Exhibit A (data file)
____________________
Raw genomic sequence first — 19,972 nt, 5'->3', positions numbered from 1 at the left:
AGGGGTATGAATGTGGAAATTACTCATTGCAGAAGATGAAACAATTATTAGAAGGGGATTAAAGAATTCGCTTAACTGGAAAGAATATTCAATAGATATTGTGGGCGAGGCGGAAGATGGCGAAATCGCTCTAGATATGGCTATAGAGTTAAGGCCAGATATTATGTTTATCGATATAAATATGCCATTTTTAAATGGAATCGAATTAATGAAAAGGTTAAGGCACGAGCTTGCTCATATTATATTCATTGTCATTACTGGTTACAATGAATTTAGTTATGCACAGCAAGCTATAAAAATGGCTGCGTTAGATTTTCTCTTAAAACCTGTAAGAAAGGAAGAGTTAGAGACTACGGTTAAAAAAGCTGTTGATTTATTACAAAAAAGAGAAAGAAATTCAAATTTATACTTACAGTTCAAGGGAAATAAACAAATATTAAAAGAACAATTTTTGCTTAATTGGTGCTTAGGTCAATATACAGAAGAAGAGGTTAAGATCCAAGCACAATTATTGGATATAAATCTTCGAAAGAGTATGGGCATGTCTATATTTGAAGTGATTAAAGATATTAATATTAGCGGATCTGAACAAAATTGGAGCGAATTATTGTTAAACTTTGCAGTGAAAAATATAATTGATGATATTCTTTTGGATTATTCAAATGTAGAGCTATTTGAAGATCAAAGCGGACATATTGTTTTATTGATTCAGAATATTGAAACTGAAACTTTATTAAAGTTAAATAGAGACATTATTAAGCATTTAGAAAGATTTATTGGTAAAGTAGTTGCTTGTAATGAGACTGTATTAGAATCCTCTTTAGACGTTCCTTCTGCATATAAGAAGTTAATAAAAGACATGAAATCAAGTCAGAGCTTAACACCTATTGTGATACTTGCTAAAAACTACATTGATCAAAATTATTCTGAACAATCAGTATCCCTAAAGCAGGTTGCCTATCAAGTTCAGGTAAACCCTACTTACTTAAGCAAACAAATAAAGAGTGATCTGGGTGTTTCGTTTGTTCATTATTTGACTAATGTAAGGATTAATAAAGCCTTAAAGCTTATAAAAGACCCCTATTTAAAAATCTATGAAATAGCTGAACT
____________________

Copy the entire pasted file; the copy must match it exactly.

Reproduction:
Raw genomic sequence first — 19,972 nt, 5'->3', positions numbered from 1 at the left:
AGGGGTATGAATGTGGAAATTACTCATTGCAGAAGATGAAACAATTATTAGAAGGGGATTAAAGAATTCGCTTAACTGGAAAGAATATTCAATAGATATTGTGGGCGAGGCGGAAGATGGCGAAATCGCTCTAGATATGGCTATAGAGTTAAGGCCAGATATTATGTTTATCGATATAAATATGCCATTTTTAAATGGAATCGAATTAATGAAAAGGTTAAGGCACGAGCTTGCTCATATTATATTCATTGTCATTACTGGTTACAATGAATTTAGTTATGCACAGCAAGCTATAAAAATGGCTGCGTTAGATTTTCTCTTAAAACCTGTAAGAAAGGAAGAGTTAGAGACTACGGTTAAAAAAGCTGTTGATTTATTACAAAAAAGAGAAAGAAATTCAAATTTATACTTACAGTTCAAGGGAAATAAACAAATATTAAAAGAACAATTTTTGCTTAATTGGTGCTTAGGTCAATATACAGAAGAAGAGGTTAAGATCCAAGCACAATTATTGGATATAAATCTTCGAAAGAGTATGGGCATGTCTATATTTGAAGTGATTAAAGATATTAATATTAGCGGATCTGAACAAAATTGGAGCGAATTATTGTTAAACTTTGCAGTGAAAAATATAATTGATGATATTCTTTTGGATTATTCAAATGTAGAGCTATTTGAAGATCAAAGCGGACATATTGTTTTATTGATTCAGAATATTGAAACTGAAACTTTATTAAAGTTAAATAGAGACATTATTAAGCATTTAGAAAGATTTATTGGTAAAGTAGTTGCTTGTAATGAGACTGTATTAGAATCCTCTTTAGACGTTCCTTCTGCATATAAGAAGTTAATAAAAGACATGAAATCAAGTCAGAGCTTAACACCTATTGTGATACTTGCTAAAAACTACATTGATCAAAATTATTCTGAACAATCAGTATCCCTAAAGCAGGTTGCCTATCAAGTTCAGGTAAACCCTACTTACTTAAGCAAACAAATAAAGAGTGATCTGGGTGTTTCGTTTGTTCATTATTTGACTAATGTAAGGATTAATAAAGCCTTAAAGCTTATAAAAGACCCCTATTTAAAAATCTATGAAATAGCTGAACT